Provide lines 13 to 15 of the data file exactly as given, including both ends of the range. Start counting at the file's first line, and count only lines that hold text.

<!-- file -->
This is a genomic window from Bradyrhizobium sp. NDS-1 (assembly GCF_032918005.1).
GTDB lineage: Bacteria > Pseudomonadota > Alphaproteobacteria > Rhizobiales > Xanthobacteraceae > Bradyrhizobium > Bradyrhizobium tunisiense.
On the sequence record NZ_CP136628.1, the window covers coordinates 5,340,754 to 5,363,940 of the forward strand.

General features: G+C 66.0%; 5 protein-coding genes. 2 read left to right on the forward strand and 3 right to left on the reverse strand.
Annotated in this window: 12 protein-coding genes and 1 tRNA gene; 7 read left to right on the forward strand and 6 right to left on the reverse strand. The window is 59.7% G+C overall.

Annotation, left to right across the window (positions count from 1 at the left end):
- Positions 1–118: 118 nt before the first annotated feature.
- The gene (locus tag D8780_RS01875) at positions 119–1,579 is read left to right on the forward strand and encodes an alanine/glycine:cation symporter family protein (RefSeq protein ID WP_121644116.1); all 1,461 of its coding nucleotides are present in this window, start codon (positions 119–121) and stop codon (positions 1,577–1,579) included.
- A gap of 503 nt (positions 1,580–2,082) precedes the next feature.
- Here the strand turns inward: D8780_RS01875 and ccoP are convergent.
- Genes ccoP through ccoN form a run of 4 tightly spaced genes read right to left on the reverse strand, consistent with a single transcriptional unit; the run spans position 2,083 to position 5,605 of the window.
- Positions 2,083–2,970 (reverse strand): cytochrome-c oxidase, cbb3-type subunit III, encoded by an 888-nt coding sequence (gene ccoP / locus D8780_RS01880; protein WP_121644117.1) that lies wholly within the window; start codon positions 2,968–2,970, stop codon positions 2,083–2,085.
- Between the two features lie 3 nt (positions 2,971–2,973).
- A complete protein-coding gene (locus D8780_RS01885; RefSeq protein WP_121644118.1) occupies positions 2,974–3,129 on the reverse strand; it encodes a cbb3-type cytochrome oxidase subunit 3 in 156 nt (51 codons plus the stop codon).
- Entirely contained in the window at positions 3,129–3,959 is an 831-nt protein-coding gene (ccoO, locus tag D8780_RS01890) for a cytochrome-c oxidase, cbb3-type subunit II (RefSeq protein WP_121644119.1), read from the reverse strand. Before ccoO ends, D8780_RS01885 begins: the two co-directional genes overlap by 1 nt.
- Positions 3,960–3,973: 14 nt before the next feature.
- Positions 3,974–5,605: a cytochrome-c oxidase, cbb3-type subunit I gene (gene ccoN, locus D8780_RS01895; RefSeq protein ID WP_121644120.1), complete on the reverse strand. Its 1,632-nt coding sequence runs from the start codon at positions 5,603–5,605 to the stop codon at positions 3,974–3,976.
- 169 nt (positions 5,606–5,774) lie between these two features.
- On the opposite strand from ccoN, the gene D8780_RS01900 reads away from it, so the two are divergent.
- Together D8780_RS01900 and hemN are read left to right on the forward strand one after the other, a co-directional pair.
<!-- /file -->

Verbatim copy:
- Between the two features lie 3 nt (positions 2,971–2,973).
- A complete protein-coding gene (locus D8780_RS01885; RefSeq protein WP_121644118.1) occupies positions 2,974–3,129 on the reverse strand; it encodes a cbb3-type cytochrome oxidase subunit 3 in 156 nt (51 codons plus the stop codon).
- Entirely contained in the window at positions 3,129–3,959 is an 831-nt protein-coding gene (ccoO, locus tag D8780_RS01890) for a cytochrome-c oxidase, cbb3-type subunit II (RefSeq protein WP_121644119.1), read from the reverse strand. Before ccoO ends, D8780_RS01885 begins: the two co-directional genes overlap by 1 nt.